Aetosauria were herbivorous armored forms. They have a pig-like snout and peg-like teeth. Their shared derived character is the heavy coat of armor covering the back (3). Desmatosuchus from the Chinle and Stegomus from the Newark of New Jersey and Connecticut is a good example.
The Crocodylomorpha are by far the most diverse forms and are still with us today. The shared derived character for the group is to have a pair of very elongated carpal bones (the radiale and ulnare ). These probably act to add an extra joint to the fore leg increasing its swing. Triassic crocodylomorphs were very graceful, slender forms - more reminiscent of a greyhound than a true crocodile. Some modern crocodiles such as one form from Australia can still move very quickly and can even run in a full gallop [fig]. This was almost certainly true of the Triassic forms. It was not until after the extinction of the phytosaurs at the end of the Triassic that the crocodylomorphs evolved into crocodiles of modern aspect, although fully terrestrial forms persist into the Cretaceous. Some Triassic (and later) forms even evolved into herbivorous forms and forms with very mammal-like teeth.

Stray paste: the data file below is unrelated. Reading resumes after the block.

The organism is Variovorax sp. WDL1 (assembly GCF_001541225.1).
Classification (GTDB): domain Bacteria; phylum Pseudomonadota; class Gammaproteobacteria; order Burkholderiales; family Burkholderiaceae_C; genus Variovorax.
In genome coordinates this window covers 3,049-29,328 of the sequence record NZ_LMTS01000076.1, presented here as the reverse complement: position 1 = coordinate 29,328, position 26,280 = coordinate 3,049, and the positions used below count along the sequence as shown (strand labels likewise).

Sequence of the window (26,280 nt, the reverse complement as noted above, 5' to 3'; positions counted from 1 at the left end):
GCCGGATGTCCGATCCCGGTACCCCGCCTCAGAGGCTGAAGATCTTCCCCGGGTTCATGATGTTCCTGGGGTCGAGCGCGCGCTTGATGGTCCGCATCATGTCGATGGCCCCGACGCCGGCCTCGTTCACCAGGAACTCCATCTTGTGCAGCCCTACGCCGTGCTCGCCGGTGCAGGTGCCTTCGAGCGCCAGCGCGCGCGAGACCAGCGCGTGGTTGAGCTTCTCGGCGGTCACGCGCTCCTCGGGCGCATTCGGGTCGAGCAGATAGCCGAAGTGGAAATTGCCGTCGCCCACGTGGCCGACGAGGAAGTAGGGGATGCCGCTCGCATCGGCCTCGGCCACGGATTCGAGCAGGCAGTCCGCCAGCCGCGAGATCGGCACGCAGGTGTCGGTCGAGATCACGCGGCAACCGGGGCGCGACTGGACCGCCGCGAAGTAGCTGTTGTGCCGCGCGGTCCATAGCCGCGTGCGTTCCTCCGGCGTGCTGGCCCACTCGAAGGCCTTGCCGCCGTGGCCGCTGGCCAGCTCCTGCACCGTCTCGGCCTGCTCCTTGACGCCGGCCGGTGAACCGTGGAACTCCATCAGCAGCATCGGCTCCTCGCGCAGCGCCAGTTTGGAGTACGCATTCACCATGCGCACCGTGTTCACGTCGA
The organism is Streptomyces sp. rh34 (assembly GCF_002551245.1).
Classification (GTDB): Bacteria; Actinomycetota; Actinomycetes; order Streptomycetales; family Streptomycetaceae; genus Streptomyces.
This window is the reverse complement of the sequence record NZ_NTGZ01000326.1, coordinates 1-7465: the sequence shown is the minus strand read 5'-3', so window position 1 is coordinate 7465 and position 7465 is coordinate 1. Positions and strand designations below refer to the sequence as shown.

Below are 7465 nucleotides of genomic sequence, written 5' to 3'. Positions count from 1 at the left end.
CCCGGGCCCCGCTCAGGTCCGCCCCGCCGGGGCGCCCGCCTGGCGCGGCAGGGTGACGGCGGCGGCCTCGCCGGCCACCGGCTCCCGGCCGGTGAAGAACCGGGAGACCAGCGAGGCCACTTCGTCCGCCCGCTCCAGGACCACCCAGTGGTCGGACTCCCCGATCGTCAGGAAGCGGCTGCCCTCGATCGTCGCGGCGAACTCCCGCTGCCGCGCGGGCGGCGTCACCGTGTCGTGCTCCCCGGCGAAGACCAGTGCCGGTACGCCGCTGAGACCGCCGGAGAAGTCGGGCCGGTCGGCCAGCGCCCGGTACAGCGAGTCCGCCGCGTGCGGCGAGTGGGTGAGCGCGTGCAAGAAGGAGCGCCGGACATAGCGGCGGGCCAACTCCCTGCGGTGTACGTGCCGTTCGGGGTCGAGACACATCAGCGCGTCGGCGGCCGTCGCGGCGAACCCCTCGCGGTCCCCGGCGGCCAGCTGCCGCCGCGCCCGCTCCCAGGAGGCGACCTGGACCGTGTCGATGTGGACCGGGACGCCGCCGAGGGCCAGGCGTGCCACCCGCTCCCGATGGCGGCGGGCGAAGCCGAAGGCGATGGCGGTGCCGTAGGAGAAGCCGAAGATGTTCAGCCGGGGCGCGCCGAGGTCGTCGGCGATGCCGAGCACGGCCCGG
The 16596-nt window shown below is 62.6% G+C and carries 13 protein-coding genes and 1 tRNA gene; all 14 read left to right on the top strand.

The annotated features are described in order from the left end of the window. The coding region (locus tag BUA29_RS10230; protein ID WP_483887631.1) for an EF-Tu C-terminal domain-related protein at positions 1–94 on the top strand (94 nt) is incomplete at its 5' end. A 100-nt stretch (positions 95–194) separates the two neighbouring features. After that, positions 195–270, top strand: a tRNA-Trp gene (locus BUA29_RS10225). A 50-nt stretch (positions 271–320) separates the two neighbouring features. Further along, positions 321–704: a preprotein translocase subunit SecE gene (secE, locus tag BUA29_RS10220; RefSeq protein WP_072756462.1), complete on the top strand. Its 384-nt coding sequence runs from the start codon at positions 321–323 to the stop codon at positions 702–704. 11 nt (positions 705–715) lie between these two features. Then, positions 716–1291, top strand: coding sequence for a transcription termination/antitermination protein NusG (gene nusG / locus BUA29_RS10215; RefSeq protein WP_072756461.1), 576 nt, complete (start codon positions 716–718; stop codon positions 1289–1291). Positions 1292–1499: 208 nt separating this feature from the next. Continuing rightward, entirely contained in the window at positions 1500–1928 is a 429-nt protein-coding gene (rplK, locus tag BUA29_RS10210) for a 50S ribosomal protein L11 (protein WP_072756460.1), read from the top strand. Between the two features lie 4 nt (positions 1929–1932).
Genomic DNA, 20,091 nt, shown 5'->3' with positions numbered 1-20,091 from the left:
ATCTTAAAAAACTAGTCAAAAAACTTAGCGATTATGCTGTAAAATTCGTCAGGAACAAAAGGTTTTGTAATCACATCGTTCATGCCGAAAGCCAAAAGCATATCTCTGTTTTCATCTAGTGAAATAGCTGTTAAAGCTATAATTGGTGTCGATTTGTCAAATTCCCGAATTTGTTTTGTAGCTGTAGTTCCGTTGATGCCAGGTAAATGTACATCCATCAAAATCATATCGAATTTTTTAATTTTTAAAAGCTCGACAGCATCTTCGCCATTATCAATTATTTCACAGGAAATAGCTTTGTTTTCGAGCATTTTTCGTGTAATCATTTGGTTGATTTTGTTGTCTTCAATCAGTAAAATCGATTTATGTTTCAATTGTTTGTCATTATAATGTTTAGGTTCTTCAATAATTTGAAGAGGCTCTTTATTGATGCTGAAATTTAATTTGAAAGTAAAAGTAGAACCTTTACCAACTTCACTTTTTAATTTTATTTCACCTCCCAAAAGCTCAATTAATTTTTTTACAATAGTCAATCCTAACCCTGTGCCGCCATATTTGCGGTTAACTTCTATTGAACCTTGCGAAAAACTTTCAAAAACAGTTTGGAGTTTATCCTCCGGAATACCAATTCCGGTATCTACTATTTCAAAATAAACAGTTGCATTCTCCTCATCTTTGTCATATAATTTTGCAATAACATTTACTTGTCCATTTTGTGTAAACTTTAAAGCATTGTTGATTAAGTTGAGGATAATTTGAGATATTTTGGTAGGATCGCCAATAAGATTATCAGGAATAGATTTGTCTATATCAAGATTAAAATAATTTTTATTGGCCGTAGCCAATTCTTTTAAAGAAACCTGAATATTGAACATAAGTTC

Dwarf West African Crocodile in a highwalk mode of locomotion.
Erpetosuchus originally from Scotland and recently found in the Newark Supergroup of Connecticut is an example of one of these early, terrestrial crocodylomorphs. On the right, "a" is the skull of Erpetosuchusfrom Connecticut, and "b" is the skull from Scotland (based on Olsen et al., in prep.). Scale is 5 mm.